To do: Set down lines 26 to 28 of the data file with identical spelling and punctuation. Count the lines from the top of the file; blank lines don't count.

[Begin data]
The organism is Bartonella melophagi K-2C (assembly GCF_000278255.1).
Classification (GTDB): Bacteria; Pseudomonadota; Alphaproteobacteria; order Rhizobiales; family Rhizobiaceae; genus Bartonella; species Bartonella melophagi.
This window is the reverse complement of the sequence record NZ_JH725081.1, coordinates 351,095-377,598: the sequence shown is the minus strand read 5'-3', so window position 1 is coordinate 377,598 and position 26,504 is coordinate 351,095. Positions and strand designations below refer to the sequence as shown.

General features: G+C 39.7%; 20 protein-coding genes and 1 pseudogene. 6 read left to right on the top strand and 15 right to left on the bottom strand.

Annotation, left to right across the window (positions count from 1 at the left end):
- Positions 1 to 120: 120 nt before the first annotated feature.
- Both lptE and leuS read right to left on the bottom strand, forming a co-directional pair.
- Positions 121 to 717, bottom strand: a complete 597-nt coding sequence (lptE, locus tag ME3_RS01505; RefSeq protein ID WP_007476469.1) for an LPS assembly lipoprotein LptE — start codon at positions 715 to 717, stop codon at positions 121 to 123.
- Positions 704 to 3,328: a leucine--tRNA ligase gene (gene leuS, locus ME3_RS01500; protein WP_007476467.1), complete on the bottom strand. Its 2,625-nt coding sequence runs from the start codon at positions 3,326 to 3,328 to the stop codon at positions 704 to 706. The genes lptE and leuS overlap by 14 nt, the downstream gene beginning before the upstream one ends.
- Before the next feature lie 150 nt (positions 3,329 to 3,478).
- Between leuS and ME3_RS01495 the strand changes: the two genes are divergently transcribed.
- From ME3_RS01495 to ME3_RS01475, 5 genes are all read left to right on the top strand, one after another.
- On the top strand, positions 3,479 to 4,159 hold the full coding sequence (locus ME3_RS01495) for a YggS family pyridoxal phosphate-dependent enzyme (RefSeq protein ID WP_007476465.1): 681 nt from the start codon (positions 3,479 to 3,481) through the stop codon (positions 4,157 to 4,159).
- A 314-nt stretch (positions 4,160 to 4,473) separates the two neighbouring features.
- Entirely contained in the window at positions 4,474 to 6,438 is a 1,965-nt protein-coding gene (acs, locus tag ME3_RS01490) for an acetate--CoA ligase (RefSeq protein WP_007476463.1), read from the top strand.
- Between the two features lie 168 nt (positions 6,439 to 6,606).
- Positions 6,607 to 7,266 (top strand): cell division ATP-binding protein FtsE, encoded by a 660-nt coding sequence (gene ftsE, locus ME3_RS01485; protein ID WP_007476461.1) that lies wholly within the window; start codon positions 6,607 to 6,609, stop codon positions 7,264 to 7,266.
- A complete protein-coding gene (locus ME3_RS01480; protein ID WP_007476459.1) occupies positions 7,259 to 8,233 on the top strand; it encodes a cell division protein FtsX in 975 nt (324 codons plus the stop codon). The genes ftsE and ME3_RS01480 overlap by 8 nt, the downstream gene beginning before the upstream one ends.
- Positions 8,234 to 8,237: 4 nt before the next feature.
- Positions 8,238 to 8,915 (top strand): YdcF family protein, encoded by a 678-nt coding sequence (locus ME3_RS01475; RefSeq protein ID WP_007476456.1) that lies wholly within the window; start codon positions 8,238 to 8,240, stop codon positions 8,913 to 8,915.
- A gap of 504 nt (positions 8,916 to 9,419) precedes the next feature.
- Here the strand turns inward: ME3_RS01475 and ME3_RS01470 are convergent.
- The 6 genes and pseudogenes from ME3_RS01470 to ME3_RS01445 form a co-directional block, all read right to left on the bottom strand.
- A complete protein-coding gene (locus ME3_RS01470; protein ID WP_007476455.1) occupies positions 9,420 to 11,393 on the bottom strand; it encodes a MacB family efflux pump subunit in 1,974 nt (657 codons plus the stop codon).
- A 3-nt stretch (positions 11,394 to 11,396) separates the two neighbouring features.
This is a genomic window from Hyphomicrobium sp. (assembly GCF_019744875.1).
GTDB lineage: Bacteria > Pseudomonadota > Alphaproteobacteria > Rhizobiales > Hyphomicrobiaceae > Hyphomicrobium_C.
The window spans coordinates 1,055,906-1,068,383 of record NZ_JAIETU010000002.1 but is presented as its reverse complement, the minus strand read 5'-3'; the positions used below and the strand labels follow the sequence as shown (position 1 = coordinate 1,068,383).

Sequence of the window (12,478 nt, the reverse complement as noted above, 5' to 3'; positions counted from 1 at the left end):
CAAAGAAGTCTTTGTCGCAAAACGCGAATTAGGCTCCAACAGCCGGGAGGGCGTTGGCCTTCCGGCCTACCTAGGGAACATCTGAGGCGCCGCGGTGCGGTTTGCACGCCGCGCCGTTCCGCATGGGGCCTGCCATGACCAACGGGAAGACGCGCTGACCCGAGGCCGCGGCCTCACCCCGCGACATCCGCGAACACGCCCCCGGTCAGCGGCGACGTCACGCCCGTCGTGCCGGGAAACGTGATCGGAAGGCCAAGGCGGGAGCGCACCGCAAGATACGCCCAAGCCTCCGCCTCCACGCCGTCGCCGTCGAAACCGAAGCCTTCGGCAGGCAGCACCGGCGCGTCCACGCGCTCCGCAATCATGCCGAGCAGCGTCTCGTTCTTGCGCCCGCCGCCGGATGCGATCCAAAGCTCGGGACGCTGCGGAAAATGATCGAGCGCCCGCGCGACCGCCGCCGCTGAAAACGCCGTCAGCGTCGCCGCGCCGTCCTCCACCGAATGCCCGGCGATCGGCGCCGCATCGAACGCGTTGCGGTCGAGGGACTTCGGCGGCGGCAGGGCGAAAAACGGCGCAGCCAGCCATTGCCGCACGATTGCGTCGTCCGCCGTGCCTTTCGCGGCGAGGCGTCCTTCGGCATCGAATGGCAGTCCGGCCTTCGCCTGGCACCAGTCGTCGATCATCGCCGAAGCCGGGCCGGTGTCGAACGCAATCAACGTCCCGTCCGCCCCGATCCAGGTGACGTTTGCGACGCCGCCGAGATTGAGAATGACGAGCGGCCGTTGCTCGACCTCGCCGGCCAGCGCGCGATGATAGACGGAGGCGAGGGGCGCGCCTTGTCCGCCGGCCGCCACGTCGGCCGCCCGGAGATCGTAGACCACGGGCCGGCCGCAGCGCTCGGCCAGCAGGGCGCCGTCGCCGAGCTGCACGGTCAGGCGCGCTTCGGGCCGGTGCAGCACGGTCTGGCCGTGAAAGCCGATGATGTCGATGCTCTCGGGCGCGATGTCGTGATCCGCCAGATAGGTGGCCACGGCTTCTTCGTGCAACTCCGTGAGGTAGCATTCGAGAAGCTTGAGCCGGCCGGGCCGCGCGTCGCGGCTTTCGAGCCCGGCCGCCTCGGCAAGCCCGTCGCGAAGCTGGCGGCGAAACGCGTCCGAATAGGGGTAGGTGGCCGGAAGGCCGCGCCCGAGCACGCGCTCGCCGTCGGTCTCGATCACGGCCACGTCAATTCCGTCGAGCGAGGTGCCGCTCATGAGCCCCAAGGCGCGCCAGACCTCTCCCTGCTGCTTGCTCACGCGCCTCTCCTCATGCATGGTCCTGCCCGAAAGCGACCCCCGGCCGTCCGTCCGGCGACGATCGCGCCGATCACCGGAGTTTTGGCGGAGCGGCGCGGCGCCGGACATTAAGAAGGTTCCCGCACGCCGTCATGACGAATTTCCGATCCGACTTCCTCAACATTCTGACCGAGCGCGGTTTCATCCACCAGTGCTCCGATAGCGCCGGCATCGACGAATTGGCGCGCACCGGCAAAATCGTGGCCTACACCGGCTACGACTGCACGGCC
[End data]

This is a genomic window from Hyphomicrobium sp. (assembly GCF_019744875.1).
GTDB lineage: Bacteria > Pseudomonadota > Alphaproteobacteria > Rhizobiales > Hyphomicrobiaceae > Hyphomicrobium_C.
The window spans coordinates 1,055,906-1,068,383 of record NZ_JAIETU010000002.1 but is presented as its reverse complement, the minus strand read 5'-3'; the positions used below and the strand labels follow the sequence as shown (position 1 = coordinate 1,068,383).